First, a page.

Mitoon Chowdhury, bdnews24.com
Published: 2018-04-16 22:17:40 BdST
The crimes committed in the camps include rape, abduction, smuggling, and attempted robbery.
As many as 336 Rohingyas are accused in the 163 cases over the incidents.
Police, however, think the number of offences committed by the Rohingyas is not ‘alarming’, considering the huge number of refugees.
Two Rohingyas were arrested in January on murder charges
“They have come from a confined place. But the crimes have not set off alarms just yet."
“The crimes that took place here are actually caused by dislikes. These are crimes that happen when a huge number of people stay in a secluded place,” he added.
Moniruzzamanalso said they have arrested some Rohingyas in a drive following information that some robbers crossed the border with the refugees.
Law-enforcing agencies in Bangladesh have been airing security concerns over the around 400,000 Rohingya refugees who have fled decades of persecution in Myanmar.
Many of them had soiled Bangladesh’s image by committing crimes abroad after they had travelled with forged Bangladeshi passports, officials allege.
As nearly 700,000 more Rohingyas have joined the refugees in Bangladesh after Myanmar last year launched a military operation, dubbed ‘ethnic cleansing’ by the UN, security experts fear the displaced population can easily be used by criminals.
DIG Moniruzzaman said over 1.1 million Rohingya refugees are staying in Bangladesh now and almost all of them are registered.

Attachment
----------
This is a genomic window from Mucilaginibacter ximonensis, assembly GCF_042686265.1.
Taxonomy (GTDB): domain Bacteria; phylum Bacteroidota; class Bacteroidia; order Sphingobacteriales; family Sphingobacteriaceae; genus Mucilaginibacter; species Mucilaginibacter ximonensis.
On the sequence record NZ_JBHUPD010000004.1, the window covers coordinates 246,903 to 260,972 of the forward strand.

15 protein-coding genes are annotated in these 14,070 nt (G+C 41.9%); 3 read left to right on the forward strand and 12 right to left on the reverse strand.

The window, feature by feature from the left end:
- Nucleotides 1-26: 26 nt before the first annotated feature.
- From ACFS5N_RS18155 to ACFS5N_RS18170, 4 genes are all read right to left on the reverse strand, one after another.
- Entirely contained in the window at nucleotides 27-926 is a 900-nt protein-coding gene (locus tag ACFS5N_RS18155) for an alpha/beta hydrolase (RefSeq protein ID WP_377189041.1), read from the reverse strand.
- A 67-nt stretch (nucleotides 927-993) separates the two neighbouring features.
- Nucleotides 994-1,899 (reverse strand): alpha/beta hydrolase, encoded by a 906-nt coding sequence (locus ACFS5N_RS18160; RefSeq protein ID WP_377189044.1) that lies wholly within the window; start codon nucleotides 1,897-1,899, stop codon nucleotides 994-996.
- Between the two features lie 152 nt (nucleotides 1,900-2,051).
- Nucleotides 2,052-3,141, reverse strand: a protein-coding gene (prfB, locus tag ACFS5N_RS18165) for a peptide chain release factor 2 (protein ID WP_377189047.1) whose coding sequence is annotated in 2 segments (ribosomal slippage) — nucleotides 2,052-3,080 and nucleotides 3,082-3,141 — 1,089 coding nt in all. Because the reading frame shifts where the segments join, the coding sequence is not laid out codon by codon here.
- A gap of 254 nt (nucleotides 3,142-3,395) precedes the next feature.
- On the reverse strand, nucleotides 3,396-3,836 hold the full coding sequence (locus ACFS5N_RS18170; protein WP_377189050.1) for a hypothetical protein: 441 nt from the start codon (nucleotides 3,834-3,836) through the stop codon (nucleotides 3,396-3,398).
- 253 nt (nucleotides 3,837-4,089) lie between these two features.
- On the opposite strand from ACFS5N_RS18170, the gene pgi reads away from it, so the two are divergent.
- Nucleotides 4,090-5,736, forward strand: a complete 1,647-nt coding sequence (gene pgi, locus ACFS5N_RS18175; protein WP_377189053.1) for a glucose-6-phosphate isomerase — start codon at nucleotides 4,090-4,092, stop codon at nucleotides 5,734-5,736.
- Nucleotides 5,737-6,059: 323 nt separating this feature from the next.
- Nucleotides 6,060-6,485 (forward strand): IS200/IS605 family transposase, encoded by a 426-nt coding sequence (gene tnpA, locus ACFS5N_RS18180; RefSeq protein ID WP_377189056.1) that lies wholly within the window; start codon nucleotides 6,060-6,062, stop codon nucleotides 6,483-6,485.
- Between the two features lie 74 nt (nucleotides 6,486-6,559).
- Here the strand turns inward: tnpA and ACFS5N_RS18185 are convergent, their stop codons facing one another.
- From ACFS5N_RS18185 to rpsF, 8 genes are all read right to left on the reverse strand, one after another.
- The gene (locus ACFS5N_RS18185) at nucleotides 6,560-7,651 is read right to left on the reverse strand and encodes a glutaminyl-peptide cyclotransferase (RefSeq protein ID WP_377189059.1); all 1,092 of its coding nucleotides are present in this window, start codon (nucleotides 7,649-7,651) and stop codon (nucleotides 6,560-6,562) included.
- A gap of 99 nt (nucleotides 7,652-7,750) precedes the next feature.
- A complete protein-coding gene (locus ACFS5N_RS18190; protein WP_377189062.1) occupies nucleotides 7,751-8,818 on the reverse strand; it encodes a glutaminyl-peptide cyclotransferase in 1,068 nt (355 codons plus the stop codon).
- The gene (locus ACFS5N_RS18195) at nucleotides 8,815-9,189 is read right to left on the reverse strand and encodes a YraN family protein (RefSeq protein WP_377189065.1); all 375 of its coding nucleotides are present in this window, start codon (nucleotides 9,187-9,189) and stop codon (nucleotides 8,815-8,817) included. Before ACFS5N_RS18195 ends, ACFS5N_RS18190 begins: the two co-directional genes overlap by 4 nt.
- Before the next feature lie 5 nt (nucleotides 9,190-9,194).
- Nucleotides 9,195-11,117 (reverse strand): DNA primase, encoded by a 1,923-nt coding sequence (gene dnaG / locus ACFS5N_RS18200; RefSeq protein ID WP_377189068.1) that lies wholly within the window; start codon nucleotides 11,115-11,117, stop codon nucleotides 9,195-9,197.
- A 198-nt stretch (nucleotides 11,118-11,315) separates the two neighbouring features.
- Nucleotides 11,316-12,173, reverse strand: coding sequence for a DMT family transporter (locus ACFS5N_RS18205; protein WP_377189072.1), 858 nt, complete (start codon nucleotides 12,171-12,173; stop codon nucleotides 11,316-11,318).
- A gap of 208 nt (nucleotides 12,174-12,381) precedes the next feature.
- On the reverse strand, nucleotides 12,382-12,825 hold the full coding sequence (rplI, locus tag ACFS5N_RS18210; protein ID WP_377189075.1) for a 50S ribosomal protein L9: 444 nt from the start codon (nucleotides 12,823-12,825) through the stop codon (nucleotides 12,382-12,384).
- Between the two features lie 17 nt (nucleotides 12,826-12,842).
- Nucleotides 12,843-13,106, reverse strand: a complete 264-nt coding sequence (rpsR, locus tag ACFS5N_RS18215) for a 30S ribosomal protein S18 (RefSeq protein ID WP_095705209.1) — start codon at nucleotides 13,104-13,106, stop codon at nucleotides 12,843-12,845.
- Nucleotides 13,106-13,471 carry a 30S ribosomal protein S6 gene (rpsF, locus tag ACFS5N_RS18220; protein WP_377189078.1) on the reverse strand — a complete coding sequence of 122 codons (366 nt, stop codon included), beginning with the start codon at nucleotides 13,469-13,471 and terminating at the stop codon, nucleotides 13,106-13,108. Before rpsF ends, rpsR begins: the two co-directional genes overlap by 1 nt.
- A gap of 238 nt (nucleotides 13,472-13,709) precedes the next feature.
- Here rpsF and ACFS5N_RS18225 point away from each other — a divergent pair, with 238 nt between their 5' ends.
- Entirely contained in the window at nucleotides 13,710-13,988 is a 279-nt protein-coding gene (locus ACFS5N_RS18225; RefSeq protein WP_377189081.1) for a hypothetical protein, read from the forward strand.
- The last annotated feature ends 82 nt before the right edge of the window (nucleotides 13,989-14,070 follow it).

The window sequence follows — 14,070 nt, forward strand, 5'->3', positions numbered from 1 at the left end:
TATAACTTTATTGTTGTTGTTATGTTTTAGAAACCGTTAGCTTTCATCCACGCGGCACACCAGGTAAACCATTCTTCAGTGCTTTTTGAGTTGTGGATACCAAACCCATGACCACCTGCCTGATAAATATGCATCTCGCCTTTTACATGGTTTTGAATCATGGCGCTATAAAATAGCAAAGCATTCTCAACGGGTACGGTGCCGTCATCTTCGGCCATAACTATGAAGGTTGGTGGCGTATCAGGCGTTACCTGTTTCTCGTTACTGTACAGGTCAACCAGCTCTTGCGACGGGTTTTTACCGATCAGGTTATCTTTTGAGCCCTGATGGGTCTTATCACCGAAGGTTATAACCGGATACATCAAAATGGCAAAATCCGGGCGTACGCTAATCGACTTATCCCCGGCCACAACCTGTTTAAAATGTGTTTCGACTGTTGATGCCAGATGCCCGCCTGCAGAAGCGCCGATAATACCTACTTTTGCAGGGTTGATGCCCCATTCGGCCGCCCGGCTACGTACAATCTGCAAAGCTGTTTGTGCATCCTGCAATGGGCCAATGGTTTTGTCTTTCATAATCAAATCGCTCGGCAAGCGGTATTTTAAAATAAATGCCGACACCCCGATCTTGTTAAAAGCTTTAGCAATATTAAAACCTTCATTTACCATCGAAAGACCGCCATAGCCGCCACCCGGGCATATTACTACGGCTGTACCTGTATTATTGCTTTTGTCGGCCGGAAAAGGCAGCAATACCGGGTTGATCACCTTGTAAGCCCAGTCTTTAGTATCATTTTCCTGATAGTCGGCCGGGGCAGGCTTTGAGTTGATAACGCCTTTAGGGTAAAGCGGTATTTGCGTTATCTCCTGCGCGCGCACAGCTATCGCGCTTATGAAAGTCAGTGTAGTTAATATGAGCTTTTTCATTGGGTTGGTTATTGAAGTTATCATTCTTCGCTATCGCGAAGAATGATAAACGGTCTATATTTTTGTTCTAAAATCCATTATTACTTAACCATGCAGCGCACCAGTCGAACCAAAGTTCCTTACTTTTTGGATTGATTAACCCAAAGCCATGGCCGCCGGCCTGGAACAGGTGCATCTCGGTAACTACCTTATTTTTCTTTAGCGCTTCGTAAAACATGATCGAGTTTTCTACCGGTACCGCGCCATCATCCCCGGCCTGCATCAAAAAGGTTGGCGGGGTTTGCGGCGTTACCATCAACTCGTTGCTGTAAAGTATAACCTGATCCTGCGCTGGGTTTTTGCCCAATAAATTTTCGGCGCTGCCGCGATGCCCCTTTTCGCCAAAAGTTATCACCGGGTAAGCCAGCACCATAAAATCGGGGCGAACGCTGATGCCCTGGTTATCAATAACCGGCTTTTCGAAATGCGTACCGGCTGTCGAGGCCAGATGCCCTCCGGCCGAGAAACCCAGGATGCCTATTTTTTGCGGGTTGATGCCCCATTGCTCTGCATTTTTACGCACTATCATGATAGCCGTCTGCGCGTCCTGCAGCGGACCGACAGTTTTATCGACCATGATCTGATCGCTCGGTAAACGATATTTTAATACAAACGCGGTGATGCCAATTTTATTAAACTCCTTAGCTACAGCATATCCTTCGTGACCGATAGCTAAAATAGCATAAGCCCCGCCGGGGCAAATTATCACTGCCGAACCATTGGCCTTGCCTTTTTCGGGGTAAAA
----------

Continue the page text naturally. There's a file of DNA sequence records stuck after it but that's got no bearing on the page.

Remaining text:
Two Rohingyas arrested on charges of smuggling yaba drugs
Bangladesh government is also planning to relocate some of the Rohingyas to Noakhali’s Bhasan Char island.
DIG Moniruzzaman said they have kept the Rohingya camps under close watch to stop the crimes.
“Not only are the police, but executive magistrates, RAB and BGB are also working there. The army is also there for relief work. It’s really difficult to commit any crime in the presence of so many agencies,” he said.
Many are concerned that the Rohingyas may engage in militancy after being forced out of Buddhist-majority Myanmar. Some nongovernment organisations have been banned for their suspicious activities.
Moniruzzaman said, “We have identified some NGOs who have their own agendas. The NGO Bureau and the foreign ministry are monitoring those closely.”
He said the intelligence wings of all the law-enforcing agencies were also working in Cox’s Bazar.
“We are not ready to budge on the question of independence, sovereignty and internal security,” Moniruzzaman said.
Myanmar recently alleged Pakistanis were staying in the Rohingya camps during a meeting of border forces of the two countries.
“We don’t think so,” he said when asked about the Myanmar allegation.
“There is no scope for anyone to do anything like this because we are watching the camps closely.
“I don’t think there is any room to instigate militancy under any cover,” he added.